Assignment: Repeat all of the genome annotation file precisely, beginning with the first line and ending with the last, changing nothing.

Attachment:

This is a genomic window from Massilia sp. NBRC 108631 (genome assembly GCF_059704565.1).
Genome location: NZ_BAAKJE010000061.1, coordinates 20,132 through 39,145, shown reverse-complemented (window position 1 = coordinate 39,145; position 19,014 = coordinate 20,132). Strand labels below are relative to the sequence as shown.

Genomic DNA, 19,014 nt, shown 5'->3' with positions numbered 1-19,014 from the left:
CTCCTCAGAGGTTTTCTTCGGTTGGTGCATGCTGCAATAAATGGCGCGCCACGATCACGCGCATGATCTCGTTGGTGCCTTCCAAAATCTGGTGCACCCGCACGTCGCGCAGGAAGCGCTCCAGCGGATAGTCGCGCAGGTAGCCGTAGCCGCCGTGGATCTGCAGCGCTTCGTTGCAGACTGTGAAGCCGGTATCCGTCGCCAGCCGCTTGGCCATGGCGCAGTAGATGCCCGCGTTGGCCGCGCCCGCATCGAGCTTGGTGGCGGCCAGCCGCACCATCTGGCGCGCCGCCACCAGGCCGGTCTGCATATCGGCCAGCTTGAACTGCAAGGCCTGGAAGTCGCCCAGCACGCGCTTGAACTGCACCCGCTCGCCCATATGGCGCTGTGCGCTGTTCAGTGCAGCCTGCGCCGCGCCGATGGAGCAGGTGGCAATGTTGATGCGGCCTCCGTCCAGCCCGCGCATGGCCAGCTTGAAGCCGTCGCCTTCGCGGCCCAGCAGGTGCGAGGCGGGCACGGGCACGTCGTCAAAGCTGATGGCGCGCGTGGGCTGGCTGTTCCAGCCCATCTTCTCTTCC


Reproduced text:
This is a genomic window from Massilia sp. NBRC 108631 (genome assembly GCF_059704565.1).
Genome location: NZ_BAAKJE010000061.1, coordinates 20,132 through 39,145, shown reverse-complemented (window position 1 = coordinate 39,145; position 19,014 = coordinate 20,132). Strand labels below are relative to the sequence as shown.

Genomic DNA, 19,014 nt, shown 5'->3' with positions numbered 1-19,014 from the left:
CTCCTCAGAGGTTTTCTTCGGTTGGTGCATGCTGCAATAAATGGCGCGCCACGATCACGCGCATGATCTCGTTGGTGCCTTCCAAAATCTGGTGCACCCGCACGTCGCGCAGGAAGCGCTCCAGCGGATAGTCGCGCAGGTAGCCGTAGCCGCCGTGGATCTGCAGCGCTTCGTTGCAGACTGTGAAGCCGGTATCCGTCGCCAGCCGCTTGGCCATGGCGCAGTAGATGCCCGCGTTGGCCGCGCCCGCATCGAGCTTGGTGGCGGCCAGCCGCACCATCTGGCGCGCCGCCACCAGGCCGGTCTGCATATCGGCCAGCTTGAACTGCAAGGCCTGGAAGTCGCCCAGCACGCGCTTGAACTGCACCCGCTCGCCCATATGGCGCTGTGCGCTGTTCAGTGCAGCCTGCGCCGCGCCGATGGAGCAGGTGGCAATGTTGATGCGGCCTCCGTCCAGCCCGCGCATGGCCAGCTTGAAGCCGTCGCCTTCGCGGCCCAGCAGGTGCGAGGCGGGCACGGGCACGTCGTCAAAGCTGATGGCGCGCGTGGGCTGGCTGTTCCAGCCCATCTTCTCTTCC